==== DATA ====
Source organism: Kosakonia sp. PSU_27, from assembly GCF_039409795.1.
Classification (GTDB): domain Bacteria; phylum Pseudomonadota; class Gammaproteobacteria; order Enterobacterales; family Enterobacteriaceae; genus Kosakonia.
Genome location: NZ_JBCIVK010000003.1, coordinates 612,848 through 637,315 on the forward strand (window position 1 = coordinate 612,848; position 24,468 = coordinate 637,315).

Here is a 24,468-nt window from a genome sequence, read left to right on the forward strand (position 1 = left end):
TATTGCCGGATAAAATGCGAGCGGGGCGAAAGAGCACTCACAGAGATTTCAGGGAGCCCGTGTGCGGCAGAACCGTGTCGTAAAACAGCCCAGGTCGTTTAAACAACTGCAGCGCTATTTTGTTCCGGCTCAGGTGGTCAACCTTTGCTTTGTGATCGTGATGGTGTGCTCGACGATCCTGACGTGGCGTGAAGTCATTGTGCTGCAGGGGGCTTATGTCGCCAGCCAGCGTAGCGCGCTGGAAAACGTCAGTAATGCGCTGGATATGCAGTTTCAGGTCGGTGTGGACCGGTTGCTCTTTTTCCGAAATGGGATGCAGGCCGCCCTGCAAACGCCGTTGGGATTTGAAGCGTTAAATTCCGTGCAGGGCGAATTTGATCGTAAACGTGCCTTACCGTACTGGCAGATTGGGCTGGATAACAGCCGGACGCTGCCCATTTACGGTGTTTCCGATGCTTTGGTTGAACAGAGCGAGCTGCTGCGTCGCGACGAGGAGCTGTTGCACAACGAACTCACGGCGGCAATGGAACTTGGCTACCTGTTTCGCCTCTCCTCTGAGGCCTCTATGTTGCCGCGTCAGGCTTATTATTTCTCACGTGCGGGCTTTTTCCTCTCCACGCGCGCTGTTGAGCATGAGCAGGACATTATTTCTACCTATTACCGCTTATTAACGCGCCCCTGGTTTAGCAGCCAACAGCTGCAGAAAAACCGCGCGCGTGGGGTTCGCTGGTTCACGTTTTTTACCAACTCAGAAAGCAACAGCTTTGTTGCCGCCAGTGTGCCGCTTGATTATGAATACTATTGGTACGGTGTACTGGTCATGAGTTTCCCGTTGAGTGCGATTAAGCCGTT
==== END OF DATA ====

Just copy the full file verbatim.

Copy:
Source organism: Kosakonia sp. PSU_27, from assembly GCF_039409795.1.
Classification (GTDB): domain Bacteria; phylum Pseudomonadota; class Gammaproteobacteria; order Enterobacterales; family Enterobacteriaceae; genus Kosakonia.
Genome location: NZ_JBCIVK010000003.1, coordinates 612,848 through 637,315 on the forward strand (window position 1 = coordinate 612,848; position 24,468 = coordinate 637,315).

Here is a 24,468-nt window from a genome sequence, read left to right on the forward strand (position 1 = left end):
TATTGCCGGATAAAATGCGAGCGGGGCGAAAGAGCACTCACAGAGATTTCAGGGAGCCCGTGTGCGGCAGAACCGTGTCGTAAAACAGCCCAGGTCGTTTAAACAACTGCAGCGCTATTTTGTTCCGGCTCAGGTGGTCAACCTTTGCTTTGTGATCGTGATGGTGTGCTCGACGATCCTGACGTGGCGTGAAGTCATTGTGCTGCAGGGGGCTTATGTCGCCAGCCAGCGTAGCGCGCTGGAAAACGTCAGTAATGCGCTGGATATGCAGTTTCAGGTCGGTGTGGACCGGTTGCTCTTTTTCCGAAATGGGATGCAGGCCGCCCTGCAAACGCCGTTGGGATTTGAAGCGTTAAATTCCGTGCAGGGCGAATTTGATCGTAAACGTGCCTTACCGTACTGGCAGATTGGGCTGGATAACAGCCGGACGCTGCCCATTTACGGTGTTTCCGATGCTTTGGTTGAACAGAGCGAGCTGCTGCGTCGCGACGAGGAGCTGTTGCACAACGAACTCACGGCGGCAATGGAACTTGGCTACCTGTTTCGCCTCTCCTCTGAGGCCTCTATGTTGCCGCGTCAGGCTTATTATTTCTCACGTGCGGGCTTTTTCCTCTCCACGCGCGCTGTTGAGCATGAGCAGGACATTATTTCTACCTATTACCGCTTATTAACGCGCCCCTGGTTTAGCAGCCAACAGCTGCAGAAAAACCGCGCGCGTGGGGTTCGCTGGTTCACGTTTTTTACCAACTCAGAAAGCAACAGCTTTGTTGCCGCCAGTGTGCCGCTTGATTATGAATACTATTGGTACGGTGTACTGGTCATGAGTTTCCCGTTGAGTGCGATTAAGCCGTT